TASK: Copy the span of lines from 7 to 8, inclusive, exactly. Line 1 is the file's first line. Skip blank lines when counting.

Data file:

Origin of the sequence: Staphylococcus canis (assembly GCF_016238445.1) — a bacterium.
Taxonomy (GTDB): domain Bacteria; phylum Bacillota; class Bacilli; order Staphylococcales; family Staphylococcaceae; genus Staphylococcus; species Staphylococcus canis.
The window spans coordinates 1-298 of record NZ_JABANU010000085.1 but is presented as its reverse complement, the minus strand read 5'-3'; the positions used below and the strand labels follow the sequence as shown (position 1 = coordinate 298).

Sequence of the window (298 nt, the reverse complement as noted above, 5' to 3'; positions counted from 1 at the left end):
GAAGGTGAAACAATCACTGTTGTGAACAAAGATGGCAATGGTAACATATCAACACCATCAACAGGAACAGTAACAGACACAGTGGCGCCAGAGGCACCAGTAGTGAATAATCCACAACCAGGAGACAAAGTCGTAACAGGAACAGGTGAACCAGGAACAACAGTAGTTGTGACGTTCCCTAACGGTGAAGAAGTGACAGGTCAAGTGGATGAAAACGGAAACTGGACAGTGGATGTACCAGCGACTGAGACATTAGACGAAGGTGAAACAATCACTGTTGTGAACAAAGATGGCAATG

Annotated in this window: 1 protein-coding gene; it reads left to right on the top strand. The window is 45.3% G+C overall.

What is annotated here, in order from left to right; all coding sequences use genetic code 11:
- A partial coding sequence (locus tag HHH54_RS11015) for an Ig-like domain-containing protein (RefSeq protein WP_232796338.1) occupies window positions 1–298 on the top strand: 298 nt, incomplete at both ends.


What is annotated here, in order from left to right; all coding sequences use genetic code 11:
- A partial coding sequence (locus tag HHH54_RS11015) for an Ig-like domain-containing protein (RefSeq protein WP_232796338.1) occupies window positions 1–298 on the top strand: 298 nt, incomplete at both ends.